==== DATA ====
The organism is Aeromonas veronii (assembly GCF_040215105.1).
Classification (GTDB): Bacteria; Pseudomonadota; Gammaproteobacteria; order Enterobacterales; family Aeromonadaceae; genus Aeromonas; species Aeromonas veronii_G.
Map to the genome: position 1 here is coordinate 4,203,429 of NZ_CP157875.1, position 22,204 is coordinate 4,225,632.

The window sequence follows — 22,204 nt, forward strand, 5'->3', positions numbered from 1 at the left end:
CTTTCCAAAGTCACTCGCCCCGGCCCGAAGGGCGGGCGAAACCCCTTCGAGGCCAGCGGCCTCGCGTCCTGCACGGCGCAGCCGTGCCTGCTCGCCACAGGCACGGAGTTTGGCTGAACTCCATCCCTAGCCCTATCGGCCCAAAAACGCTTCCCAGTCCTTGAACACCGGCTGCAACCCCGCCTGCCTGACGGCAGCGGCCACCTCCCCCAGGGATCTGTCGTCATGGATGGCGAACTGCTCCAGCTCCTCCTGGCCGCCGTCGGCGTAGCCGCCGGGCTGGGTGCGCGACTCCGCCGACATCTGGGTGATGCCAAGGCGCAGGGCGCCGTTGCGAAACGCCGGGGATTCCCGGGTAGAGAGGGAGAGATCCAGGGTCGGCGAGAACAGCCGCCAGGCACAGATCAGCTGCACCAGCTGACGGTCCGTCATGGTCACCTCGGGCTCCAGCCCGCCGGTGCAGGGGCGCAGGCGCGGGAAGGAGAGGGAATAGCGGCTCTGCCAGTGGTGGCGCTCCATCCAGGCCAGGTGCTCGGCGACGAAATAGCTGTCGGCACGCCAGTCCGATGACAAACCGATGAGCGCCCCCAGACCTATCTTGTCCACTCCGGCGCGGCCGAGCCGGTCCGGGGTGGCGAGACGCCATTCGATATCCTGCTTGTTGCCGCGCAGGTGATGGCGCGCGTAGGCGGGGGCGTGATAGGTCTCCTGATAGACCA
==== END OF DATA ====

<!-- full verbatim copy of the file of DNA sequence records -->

The organism is Aeromonas veronii (assembly GCF_040215105.1).
Classification (GTDB): Bacteria; Pseudomonadota; Gammaproteobacteria; order Enterobacterales; family Aeromonadaceae; genus Aeromonas; species Aeromonas veronii_G.
Map to the genome: position 1 here is coordinate 4,203,429 of NZ_CP157875.1, position 22,204 is coordinate 4,225,632.

The window sequence follows — 22,204 nt, forward strand, 5'->3', positions numbered from 1 at the left end:
CTTTCCAAAGTCACTCGCCCCGGCCCGAAGGGCGGGCGAAACCCCTTCGAGGCCAGCGGCCTCGCGTCCTGCACGGCGCAGCCGTGCCTGCTCGCCACAGGCACGGAGTTTGGCTGAACTCCATCCCTAGCCCTATCGGCCCAAAAACGCTTCCCAGTCCTTGAACACCGGCTGCAACCCCGCCTGCCTGACGGCAGCGGCCACCTCCCCCAGGGATCTGTCGTCATGGATGGCGAACTGCTCCAGCTCCTCCTGGCCGCCGTCGGCGTAGCCGCCGGGCTGGGTGCGCGACTCCGCCGACATCTGGGTGATGCCAAGGCGCAGGGCGCCGTTGCGAAACGCCGGGGATTCCCGGGTAGAGAGGGAGAGATCCAGGGTCGGCGAGAACAGCCGCCAGGCACAGATCAGCTGCACCAGCTGACGGTCCGTCATGGTCACCTCGGGCTCCAGCCCGCCGGTGCAGGGGCGCAGGCGCGGGAAGGAGAGGGAATAGCGGCTCTGCCAGTGGTGGCGCTCCATCCAGGCCAGGTGCTCGGCGACGAAATAGCTGTCGGCACGCCAGTCCGATGACAAACCGATGAGCGCCCCCAGACCTATCTTGTCCACTCCGGCGCGGCCGAGCCGGTCCGGGGTGGCGAGACGCCATTCGATATCCTGCTTGTTGCCGCGCAGGTGATGGCGCGCGTAGGCGGGGGCGTGATAGGTCTCCTGATAGACCA